In networking, different network devices are used for various reasons. Hubs, switches, routers and other devices are used to provide specific roles in a network. There are some terms which is very important for these devices and their roles. These terms are Collision Domain and Broadcast Domain. Here, we will learn the details of these terms and we will explain them one by one. We will also compare these two terms and focus Collision Domain vs Broadcast Domain. We will also give different examples with different topologies to understand the concept of these terms. This lesson is simple but important for Cissco CCNA 200-301 Certification.
Before explainning these terms, let ‘s firstly explain domain. What is a domain in networking? A domain is a network that has different network devices connected to it.
Collision domain is a single physical line that a collision can occur. In other words, it is a network domain that allows only one device to transfer data at a time. If one more device tries to send data at the same time in a collision domain, collision occurs. This means that there will be data loss. Let’s give some examples for collision domain.
For example, simple hubs have one collision domain and one broadcast domain. So, only one node that is connected to this hub can make a data transfer at any time. If another device tries to make data transfer, this data is not reached to the destination.
Another good example for collision domain is switches. By default, each port of a switch is one collision domain. In other words, the number of collision domains for a switch is related with the ports of the switch by default. If a switch has 24 ports, it has 24 collision domains.
For routers, this is similar to switches. Each port of a router is one collision domain.
Broadcast Domain simply shows a network. In other words, it is the area that a broadcast traffic can sent and received. All the devices that receive this broadcast traffic are in the same broadcast domain. If a device sends broadcast traffic, all the other devices in the same broadcast domain receive this broadcast traffic.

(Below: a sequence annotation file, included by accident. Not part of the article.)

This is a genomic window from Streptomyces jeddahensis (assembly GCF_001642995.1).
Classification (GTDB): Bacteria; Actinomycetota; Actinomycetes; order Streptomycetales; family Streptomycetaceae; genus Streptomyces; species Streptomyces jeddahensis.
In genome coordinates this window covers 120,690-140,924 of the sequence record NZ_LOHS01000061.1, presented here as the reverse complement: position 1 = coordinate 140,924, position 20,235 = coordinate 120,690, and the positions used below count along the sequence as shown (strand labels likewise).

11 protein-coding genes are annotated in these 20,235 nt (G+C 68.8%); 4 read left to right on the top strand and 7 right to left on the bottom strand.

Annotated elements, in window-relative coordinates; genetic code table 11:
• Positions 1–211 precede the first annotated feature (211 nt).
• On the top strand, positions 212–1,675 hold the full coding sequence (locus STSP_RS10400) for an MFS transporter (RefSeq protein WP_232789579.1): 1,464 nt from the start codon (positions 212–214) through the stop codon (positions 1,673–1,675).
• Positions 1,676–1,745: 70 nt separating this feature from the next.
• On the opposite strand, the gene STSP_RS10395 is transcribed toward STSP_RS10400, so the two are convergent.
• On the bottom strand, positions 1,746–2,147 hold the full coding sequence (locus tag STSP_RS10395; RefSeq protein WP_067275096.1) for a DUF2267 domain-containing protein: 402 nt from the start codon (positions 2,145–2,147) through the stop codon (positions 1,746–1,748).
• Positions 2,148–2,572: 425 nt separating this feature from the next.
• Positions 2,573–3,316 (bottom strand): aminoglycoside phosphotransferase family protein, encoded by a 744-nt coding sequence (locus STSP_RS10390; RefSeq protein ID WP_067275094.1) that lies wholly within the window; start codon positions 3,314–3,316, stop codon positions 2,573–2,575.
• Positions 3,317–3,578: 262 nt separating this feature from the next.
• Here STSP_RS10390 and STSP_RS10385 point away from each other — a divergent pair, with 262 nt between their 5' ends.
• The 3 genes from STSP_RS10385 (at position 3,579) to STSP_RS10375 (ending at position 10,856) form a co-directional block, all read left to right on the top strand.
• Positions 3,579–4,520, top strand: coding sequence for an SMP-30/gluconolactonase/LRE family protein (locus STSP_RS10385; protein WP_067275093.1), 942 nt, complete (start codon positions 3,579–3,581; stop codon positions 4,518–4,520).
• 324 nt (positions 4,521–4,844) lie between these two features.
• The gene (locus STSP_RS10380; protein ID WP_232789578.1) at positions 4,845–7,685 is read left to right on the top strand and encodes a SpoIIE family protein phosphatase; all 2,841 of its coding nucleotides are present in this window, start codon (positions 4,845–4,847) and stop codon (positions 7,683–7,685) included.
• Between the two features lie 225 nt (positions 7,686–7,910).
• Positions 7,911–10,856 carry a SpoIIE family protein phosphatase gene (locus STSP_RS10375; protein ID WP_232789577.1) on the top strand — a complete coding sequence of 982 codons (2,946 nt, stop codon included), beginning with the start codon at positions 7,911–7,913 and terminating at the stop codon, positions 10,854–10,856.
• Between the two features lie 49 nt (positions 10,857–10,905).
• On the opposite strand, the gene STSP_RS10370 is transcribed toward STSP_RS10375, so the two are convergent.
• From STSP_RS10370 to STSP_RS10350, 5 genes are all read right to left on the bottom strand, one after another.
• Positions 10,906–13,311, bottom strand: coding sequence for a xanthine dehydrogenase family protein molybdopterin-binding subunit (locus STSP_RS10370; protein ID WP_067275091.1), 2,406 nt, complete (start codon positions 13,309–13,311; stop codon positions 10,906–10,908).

To understand this better, let’s give an example. A hub is one broadcast domain.
A Switch is one broadcast domain by default. Because, by default there is no extra VLAN configuration on switches. In such a switch, without any restriction, if one node connected to this switch sends broadcast data, all the other ports receive it. But if we use VLANs in a switch, these VLANs become separate broadcast domains. So, only the VLAN members’ ports receive broadcast traffic.
Another example for broadcast domains is router ports. Each router port is one broadcast domain. By default, router do not pass broadcast traffic. So, devices connected to the different port of a router, do not receive any broadcast traffic coming from another port.
We have compared these two terms and we have learned Collision Domain vs Broadcast Domain. To explain Collision Domain and Broadcast Domain better, let’s give more examples. You can solve these examples to reinforce your knowledge.
Q331 B, Q391 A, Q401 E, Q491 E, Q741 D, Q831 A, Q841 A, Q921 E
Here, we have focused on Collision Domain and Broadcast Domain concepts. We have learned Collision Domain vs Broadcast Domain.
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